Operation Stack Contents


The road network connecting Dover and Folkestone to the rest of the UK is of both local and national importance. Most of the road freight entering or leaving the UK does so through the Port of Dover or the Channel Tunnel. When cross channel services are disrupted—by bad weather, operational difficulties, industrial action, or security concerns—long queues of large goods vehicles (LGVs) can quickly build up.

The Kent Police use Operation Stack when disruption is prolonged. This involves the closure of parts of the M20 in stages to provide a place to hold queues of LGVs with the aim of keeping as much of the north and south bound carriageways open as possible. When Operation Stack is used it causes significant costs and inconvenience for a large part of the UK economy and it has a number of local impacts with the community in south-east Kent bearing the brunt. Hauliers and businesses incur costs associated with delay and loss of goods (such as perishable loads), drivers are stopped for long periods on a motorway with poor facilities, and the disruption affects local communities and the local economy.

Operation Stack was deployed on 31 days in 2015. The total number of days on which Operation Stack was used in 2015 was not unprecedented, but the number of consecutive days was unusual. As a result the Government came under pressure to find a way of mitigating the negative effects of Operation Stack and an off-road lorry park became the centre-piece of its response. It leased Stone Hill Park (formerly Manston Airport) as a short-term solution while consulting on plans for a permanent lorry park. The Government has set aside £250million to build a permanent lorry park near junction 11 of the M20, capable of holding around 4000 LGVs. This will require an area of land equivalent in size to 90 football pitches (about the same size as Disneyland in California). It would be on a scale unprecedented in Europe and there appears to be only one lorry park in the world on a comparable scale. A project of this scale requires full and careful evaluation and it must be clearly demonstrated that all possible alternatives have also been properly evaluated.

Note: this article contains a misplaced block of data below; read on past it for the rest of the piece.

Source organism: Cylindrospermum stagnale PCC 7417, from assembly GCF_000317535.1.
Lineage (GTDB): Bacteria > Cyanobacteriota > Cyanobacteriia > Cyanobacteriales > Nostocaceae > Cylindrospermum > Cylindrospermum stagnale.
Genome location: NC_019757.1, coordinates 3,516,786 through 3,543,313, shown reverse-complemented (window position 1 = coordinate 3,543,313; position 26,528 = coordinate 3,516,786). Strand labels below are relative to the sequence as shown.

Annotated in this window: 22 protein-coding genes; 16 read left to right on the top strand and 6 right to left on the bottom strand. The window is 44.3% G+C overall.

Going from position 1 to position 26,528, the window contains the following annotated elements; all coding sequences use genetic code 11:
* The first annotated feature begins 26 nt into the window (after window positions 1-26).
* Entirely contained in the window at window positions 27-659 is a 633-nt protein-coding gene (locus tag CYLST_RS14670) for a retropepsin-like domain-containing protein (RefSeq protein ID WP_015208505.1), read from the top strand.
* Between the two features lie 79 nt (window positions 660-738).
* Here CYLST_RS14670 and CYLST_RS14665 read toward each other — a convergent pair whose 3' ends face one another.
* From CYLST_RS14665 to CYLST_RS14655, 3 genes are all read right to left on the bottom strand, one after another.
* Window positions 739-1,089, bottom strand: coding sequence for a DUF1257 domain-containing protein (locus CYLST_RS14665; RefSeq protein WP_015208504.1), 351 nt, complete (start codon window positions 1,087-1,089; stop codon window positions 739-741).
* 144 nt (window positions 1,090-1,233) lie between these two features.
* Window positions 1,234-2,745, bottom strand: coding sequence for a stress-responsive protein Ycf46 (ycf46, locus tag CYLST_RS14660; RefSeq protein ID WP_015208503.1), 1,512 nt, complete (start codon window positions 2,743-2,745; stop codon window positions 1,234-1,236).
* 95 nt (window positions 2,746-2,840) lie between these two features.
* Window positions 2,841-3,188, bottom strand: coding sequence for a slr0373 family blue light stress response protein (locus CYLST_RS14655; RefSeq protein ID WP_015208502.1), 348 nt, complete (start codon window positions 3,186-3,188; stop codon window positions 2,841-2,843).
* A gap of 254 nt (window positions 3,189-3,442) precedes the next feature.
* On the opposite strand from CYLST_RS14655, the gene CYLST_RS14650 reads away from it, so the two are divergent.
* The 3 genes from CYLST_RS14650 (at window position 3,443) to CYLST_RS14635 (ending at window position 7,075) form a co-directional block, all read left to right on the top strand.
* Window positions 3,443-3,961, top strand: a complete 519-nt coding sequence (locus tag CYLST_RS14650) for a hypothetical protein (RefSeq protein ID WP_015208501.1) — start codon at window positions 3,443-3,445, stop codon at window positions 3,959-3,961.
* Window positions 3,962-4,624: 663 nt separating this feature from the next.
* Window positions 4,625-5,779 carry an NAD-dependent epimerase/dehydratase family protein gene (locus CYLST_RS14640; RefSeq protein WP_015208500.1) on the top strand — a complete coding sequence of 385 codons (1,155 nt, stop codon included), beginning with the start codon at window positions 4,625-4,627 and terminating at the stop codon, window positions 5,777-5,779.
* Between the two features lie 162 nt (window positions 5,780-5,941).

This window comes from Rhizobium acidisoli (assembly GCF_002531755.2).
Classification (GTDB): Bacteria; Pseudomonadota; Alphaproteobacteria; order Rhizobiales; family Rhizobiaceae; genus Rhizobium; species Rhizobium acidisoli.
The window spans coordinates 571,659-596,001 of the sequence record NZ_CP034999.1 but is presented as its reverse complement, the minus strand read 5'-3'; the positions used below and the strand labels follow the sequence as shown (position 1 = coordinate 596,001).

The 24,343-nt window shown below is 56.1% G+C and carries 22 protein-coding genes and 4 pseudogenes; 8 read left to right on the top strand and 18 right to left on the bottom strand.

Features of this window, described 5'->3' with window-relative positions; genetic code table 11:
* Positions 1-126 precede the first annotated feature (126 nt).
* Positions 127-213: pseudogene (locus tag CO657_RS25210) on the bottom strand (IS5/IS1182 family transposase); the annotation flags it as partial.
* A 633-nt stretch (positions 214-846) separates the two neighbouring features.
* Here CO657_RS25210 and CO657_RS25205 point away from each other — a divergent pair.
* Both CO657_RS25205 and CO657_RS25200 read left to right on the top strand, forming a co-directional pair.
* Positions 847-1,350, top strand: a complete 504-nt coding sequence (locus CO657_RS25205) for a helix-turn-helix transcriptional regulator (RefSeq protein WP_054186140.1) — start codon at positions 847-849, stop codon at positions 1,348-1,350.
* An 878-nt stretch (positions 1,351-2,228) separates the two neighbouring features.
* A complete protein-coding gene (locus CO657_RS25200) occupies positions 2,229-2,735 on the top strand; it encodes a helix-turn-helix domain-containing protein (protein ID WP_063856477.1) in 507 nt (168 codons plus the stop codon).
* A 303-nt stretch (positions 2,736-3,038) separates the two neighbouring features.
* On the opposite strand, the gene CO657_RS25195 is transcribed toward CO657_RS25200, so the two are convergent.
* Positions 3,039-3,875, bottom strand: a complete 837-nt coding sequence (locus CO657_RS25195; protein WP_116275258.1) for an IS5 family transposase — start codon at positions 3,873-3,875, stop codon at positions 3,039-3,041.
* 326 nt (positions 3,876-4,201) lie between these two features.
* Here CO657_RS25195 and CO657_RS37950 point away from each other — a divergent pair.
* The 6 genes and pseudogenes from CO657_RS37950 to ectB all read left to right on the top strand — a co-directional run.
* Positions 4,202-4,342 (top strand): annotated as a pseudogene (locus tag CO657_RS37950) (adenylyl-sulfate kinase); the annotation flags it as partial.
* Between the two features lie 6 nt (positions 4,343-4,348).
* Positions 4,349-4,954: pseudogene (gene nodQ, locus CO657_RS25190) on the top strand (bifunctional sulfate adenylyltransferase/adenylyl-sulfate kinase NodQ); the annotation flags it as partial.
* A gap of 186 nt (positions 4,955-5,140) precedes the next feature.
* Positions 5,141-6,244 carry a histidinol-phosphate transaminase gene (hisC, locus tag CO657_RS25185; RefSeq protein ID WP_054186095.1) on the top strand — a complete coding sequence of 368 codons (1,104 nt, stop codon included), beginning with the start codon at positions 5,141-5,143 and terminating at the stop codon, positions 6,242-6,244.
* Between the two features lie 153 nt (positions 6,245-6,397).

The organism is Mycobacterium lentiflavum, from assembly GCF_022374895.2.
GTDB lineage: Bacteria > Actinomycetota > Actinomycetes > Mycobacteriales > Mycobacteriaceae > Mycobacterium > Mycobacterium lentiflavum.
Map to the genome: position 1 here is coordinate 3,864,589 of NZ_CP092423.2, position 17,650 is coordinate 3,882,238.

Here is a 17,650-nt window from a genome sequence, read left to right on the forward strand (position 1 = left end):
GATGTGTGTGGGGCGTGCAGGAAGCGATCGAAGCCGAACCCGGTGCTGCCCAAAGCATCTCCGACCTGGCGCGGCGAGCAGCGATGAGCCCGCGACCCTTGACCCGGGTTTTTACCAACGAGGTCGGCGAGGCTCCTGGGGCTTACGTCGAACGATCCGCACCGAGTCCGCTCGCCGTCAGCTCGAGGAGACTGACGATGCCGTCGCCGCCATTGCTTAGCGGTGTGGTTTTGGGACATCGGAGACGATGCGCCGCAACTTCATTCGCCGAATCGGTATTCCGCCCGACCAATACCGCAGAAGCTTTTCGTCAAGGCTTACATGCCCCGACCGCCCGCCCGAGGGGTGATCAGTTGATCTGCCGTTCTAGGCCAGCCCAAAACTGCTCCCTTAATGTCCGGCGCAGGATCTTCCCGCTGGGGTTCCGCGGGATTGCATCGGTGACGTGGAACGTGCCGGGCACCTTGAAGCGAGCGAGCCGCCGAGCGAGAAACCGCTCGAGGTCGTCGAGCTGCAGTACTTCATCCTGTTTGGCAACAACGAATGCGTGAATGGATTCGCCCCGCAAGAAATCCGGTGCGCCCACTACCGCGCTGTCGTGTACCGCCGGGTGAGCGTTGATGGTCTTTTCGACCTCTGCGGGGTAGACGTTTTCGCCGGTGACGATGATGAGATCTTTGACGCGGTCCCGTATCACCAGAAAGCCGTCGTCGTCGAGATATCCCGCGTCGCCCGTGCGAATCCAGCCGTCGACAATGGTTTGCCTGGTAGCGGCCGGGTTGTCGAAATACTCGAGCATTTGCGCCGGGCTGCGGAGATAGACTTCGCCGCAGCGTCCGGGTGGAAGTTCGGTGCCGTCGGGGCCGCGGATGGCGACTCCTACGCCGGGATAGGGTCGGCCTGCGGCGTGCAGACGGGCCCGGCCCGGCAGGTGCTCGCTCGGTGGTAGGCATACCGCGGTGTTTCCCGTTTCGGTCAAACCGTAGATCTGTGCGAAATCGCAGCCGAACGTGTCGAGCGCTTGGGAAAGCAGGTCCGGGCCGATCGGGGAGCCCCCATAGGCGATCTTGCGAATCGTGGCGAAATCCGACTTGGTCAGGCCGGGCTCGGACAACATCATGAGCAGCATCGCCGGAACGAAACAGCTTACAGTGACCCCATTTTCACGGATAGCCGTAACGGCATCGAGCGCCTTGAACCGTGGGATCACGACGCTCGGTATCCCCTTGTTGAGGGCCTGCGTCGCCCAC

The Government’s decision to proceed was taken hastily in reaction to the events of the summer of 2015. There are considerable risks involved in spending such large sums and the speed of doing so appears to have left some of the usual best practice behind it. The Government is right to seek a solution to the level of disruption caused by Operation Stack but should do more to show clearly that the proposed lorry park will deliver the benefits promised and address the concerns raised in our Report.

The Government has not demonstrated clearly enough what options have been evaluated. Upgrading the M20 and/or the A2/M2, increasing the capacity of cross-channel services, building a network of smaller lorry parks, using technology to manage a system of virtual queuing, and moving more freight from road to rail, could provide alternatives to a lorry park.

Before proceeding with this scheme the Government ought to demonstrate the necessity of building the lorry park. It should examine:

This proposal should not be looked at in isolation. The Government’s support for modal shift, improvements to rail freight, improvements to the existing road network, and a decision on the Lower Thames Crossing need to be considered alongside each other. The Government should take a view on how these different improvements to the UK’s strategic transport infrastructure will affect each other and how they can be taken forward in ways that will deliver the best outcomes for the economy and for local communities.

© Parliamentary copyright 2015

25 May 2016